But it might have been something Joe did after the first day's shoot that was the convincer. "The production crew went to a quick-print place and had some overnight prints made that I gave to the guys the second day." When one of the men asked Joe to autograph his photo, Joe sensed, Okay, that'll do it; mine cred earned.
In the Light Room
"The next day we set up a studio in the headlamp charging room for the portrait shoot," Joe says. "Very rough, very simple—black cloth clamped to light stands, battery-operated location flashes, and as the men came out from their shift I made the photographs."
He had to make them fast. "These were three-minute portrait sessions, sometimes even less," he says. "They're at the end of their shift, they want to go home. You can't take your time. It's all, 'Step over here, look at the lens, here we go.' I ripped through them."
Prior to the Romania shoot Joe had worked with the Noct on a very different project—about as different as you could imagine: beauty portraits in Los Angeles. "That studio shoot gave me the chance to become familiar with the lens," he says, "so I had a bit of experience when I brought it to the mine."
Which was a good thing. "It's a learning experience because of the Noct's critical focus," Joe says, and "critical focus" is not just a phrase with this lens: at f/0.95, you're measuring depth-of-field in millimeters. Fortunately, the Focus Peaking feature of the Z cameras provides a colorful confirmation of focus. Given the Noct's razor-thin depth-of-field, Focus Peaking is not simply welcome, it's essential.
This is a specialty lens, and not everyone will want it, or should want it. But for those who do—who want the look of the images, their consistency and incredible detail—the Noct can create truly stunning imagery.
Joe had made a couple of decisions prior to the shoot. First, black-and-white was the way to capture the men and the work. He'd set the Z cameras' Picture Controls for monochrome—"so I had the black-and-white experience on location"—but during editing he became intrigued with the color rendition of the images. He'd shot NEF + JPEG, so viewing and saving full-information, full-color files for several of the images was an easy post-processing step.
The second decision was to use the Z 7's square format option for the second-day portraits. "I've always loved square format portraiture," Joe says, "and I felt the formality of it would complement the miners standing proudly in front of the camera. It's a classic look—the old helmets and the battered clothes and ancient tools. It seems to have a historical continuum that the square format in a slight way gives expression to."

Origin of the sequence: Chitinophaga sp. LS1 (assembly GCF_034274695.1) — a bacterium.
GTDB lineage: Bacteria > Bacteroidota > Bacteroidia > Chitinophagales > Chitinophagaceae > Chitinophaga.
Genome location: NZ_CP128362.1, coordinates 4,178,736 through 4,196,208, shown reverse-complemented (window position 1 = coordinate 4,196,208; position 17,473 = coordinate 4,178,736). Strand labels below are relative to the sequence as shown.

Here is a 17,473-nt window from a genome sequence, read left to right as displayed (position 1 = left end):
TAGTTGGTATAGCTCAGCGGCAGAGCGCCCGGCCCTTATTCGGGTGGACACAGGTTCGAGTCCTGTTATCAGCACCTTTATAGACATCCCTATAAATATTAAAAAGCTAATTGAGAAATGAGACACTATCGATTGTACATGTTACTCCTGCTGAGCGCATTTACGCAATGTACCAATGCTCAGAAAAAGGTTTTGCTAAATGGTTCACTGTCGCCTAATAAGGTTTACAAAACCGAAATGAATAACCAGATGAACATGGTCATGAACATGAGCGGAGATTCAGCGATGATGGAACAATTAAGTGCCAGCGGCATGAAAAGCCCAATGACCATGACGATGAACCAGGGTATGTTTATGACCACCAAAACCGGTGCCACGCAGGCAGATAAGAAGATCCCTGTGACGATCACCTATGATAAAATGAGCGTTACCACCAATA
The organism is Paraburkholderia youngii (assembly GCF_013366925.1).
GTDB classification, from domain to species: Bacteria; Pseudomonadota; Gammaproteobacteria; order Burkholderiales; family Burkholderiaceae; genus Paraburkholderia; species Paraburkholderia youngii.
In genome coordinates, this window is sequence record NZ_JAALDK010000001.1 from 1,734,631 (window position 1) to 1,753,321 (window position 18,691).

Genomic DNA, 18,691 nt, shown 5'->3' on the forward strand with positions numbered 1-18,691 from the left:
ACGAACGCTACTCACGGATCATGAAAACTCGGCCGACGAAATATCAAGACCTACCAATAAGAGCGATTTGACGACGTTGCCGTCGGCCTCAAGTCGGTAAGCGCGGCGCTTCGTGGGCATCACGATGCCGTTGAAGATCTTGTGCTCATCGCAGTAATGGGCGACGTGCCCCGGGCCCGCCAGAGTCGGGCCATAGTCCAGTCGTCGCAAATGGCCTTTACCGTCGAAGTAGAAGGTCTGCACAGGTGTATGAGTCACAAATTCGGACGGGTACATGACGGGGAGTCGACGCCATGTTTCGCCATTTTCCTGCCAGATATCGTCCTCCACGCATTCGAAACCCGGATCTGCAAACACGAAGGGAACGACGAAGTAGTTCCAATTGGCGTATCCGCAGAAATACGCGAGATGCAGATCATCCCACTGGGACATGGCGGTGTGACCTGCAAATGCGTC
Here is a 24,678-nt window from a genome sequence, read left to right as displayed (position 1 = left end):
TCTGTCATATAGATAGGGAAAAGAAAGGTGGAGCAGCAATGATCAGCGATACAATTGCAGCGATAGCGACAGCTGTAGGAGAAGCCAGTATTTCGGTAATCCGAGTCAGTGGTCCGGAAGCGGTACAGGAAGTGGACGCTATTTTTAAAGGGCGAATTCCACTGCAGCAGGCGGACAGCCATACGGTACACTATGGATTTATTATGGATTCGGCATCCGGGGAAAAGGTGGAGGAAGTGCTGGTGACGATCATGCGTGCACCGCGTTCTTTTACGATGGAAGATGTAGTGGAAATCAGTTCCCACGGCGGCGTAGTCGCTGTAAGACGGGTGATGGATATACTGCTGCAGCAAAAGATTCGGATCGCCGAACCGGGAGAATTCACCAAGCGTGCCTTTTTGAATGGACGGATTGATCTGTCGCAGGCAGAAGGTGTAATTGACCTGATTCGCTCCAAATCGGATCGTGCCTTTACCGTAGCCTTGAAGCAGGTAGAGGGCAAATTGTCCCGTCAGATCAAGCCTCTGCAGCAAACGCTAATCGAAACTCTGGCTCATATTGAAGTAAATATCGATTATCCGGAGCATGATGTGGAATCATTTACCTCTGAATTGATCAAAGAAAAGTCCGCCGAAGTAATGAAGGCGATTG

The Lure of the Lens
There is nothing quite like the Noct lens, and nothing quite like the images it is capable of producing. The first part of that sentence can be supported by tech specs and a few conversations with Nikon engineers. The second part—that's something different. No less real, but a lot harder to pin down. There's an amazing capture of detail, but there's something else, too.
"There's something special about the Noct's rendering of tones, especially in color images," Joe says. "This lens has its own look, almost a tonal quality of its own, and a consistency of that tone that it imparts to the image—that's why I fell in love with the color images.
"This is a specialty lens, and not everyone will want it, or should want it. But for those who do—who want the look of the images, their consistency and incredible detail—the Noct can create truly stunning imagery."
Joe McNally is an internationally acclaimed photographer whose career has spanned 30 years and included assignments in over 50 countries. He has shot cover stories for TIME, Newsweek, Fortune, New York, Entertainment Weekly, The New York Times Sunday Magazine and Men’s Journal. Two of Joe's books, The Moment It Clicks and The Hot Shoe Diaries, both cracked Amazon’s top ten list of best sellers. Visit his website at www.joemcnally.com and ambassador page.